Essays on the History of Ethics

Essays on the History of Ethics

Essays on the History of Ethics

Essays on the History of Ethics

Synopsis

In Essays on the History of Ethics Michael Slote collects his essays that deal with aspects of both ancient and modern ethical thought and seek to point out conceptual/normative comparisons and contrasts among different views. Arranged in chronological order of the philosopher under discussion, the relationship between ancient ethical theory and modern moral philosophy is a major theme of several of the papers and, in particular, Plato, Aristotle, Hume, Kant, and/or utilitarianism feature centrally in (most of) the discussions. One essay seeks to show that there are three main ways to conceive the relationship between human well-being and virtue: one is dualistic a la Kant (they are disparate notions); one is the sort of reductionism familiar from the history of utilitarianism; and one, not previously named by philosophers, is implicit in the approach the Stoics, Plato, and Aristotle take (in their different ways) to the topic of virtue and well-being. Slote names this third approach "elevationism" and argue that it is more promising than either reductionism or dualism. Two of the essays are narrowly focused on Hume's ethics, and one seeks to show that even Kant's opponents have reason to accept a number of important and original Kantian ideas. Finally, the two last essays in the volume talk about ethical thought during the last half of the twentieth century and the first few years of the twenty-first, arguing that the care ethics of Carol Gilligan and Nel Noddings has a distinctive and important contribution to make to ongoing ethical theorizing--and to our understanding of the history of ethics as well.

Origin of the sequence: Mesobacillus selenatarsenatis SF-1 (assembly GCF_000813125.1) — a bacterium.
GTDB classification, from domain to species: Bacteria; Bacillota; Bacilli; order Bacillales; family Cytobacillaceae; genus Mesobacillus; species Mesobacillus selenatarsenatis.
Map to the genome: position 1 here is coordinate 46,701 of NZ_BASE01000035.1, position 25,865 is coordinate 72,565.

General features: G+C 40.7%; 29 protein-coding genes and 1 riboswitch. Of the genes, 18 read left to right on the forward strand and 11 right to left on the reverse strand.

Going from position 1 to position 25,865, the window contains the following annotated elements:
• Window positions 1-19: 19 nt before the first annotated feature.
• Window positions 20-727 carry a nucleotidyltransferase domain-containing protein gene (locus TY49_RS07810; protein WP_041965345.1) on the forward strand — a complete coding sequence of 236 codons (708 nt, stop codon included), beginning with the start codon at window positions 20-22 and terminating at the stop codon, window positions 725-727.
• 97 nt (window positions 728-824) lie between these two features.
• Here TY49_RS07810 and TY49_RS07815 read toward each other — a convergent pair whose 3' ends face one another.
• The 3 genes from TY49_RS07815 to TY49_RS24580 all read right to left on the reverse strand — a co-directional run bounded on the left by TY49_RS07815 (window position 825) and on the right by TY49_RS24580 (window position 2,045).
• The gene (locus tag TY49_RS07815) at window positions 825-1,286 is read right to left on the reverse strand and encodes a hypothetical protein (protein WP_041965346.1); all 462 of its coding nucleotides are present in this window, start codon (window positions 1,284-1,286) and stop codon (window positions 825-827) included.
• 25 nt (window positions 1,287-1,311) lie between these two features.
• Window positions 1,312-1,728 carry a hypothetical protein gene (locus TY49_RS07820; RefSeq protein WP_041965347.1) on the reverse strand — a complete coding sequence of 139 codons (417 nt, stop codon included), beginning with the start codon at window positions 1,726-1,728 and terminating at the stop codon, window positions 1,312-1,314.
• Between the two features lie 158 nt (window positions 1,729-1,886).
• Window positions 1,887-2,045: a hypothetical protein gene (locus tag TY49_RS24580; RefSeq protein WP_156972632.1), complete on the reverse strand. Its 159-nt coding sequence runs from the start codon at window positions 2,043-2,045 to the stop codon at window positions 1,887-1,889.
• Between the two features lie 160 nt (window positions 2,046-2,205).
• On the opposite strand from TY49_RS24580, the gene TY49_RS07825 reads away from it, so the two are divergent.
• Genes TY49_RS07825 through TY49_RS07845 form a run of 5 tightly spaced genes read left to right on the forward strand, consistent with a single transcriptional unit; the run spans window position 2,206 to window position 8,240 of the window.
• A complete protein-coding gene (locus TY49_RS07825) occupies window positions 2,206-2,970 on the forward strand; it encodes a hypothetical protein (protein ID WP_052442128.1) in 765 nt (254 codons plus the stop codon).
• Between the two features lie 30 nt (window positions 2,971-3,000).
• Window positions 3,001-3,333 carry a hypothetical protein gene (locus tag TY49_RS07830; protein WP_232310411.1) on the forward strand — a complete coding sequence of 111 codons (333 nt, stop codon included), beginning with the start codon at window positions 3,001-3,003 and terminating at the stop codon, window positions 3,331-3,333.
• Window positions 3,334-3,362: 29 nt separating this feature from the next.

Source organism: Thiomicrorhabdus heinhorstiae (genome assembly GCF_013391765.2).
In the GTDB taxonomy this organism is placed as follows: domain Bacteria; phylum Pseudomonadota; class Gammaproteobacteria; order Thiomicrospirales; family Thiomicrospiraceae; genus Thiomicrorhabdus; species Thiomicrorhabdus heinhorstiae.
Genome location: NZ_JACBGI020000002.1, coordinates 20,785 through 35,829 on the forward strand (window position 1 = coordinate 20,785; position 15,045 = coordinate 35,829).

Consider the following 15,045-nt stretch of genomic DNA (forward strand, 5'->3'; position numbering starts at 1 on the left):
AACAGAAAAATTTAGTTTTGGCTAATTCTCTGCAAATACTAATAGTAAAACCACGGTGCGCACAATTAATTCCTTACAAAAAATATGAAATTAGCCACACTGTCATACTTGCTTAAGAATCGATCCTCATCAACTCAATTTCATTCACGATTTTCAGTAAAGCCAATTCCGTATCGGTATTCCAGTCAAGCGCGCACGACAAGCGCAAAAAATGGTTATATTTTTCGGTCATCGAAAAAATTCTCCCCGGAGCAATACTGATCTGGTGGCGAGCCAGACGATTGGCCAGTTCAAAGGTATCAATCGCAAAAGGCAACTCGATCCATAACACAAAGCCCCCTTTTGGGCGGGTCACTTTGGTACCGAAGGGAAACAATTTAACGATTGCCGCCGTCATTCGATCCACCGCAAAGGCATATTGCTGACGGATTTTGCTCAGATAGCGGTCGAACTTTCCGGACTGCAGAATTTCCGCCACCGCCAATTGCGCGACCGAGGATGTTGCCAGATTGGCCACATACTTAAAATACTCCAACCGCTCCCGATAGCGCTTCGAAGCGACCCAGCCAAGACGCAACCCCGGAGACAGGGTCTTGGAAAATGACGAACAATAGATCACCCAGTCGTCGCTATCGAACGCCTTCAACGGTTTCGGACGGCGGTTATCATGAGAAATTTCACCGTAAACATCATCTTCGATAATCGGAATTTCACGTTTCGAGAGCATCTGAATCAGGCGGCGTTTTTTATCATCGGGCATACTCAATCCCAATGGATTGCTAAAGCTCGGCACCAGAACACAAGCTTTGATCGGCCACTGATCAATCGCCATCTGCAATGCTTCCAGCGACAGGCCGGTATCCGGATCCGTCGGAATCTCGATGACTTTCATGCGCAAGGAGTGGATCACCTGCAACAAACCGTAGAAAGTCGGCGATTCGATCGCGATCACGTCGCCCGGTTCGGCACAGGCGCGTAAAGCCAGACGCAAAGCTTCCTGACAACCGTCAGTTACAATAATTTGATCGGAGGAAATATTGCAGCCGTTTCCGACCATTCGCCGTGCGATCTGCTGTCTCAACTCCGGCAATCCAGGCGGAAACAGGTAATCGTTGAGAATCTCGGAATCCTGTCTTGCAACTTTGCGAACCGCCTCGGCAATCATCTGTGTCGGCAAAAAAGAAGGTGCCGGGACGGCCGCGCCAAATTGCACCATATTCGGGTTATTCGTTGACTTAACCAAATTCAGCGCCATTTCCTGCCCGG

Excerpt

I am not a scholar of the history of philosophy or of the history of ethics; and anyone who reads the essays that follow will soon become aware of that fact if they aren’t already aware of it from reading things I have previously written. Nonetheless, I think there is a significant place for a book like this one that seeks to use ideas from or interpretations of the history of ethics to illuminate present-day issues. Present-day ethics needs its history more than philosophy of mind, epistemology, and philosophy of language seem to need their histories, though I am not sure I have anything very enlightening to say about why that seems to be so.

But if I may approach matters from the other end, I think it is also true that historians of ethics and of philosophy more generally look to present-day developments to give them clues for interpreting the past. (At least this is true of the kind of historians who are trained in and come out of analytic philosophy departments.) The minds and the creativity of great historical figures are often so great that subsequent and even much, much later generations may see what those figures were moving toward or developing only after their inchoate or tentative ideas are rediscovered in possibly clearer and more articulate form. Aristotle or Hume, for example, may simply be greater than we at any given time can understand them to be. (Artur Schnabel once said that Schubert’s piano music is better than it can be played.) And this gives historians a chance and a right, among other things, to investigate the history of philosophy through the magnifying lens of contemporary philosophizing. Historians who know enough about the present can see better than others how certain important historical figures adumbrate current ideas. So even a philosopher who doesn’t know the past as well as others may be able to use current ideas to cast light on that past, and to do so in a way that real historians of ethics could find interesting. And, once again reversing direction, what that philosopher finds, the way he or she interprets the past, may have useful bearing on how we (should) think about current issues—even on how we should formulate them or whether we should reformulate them.

However, in speaking, as I just have, of what the philosopher—and so perhaps this philosopher—finds, I don’t mean to be claiming that the interpretations I shall be offering are always going to be what the best present historical scholarship would agree upon (and, of course, scholars will invariably . . .

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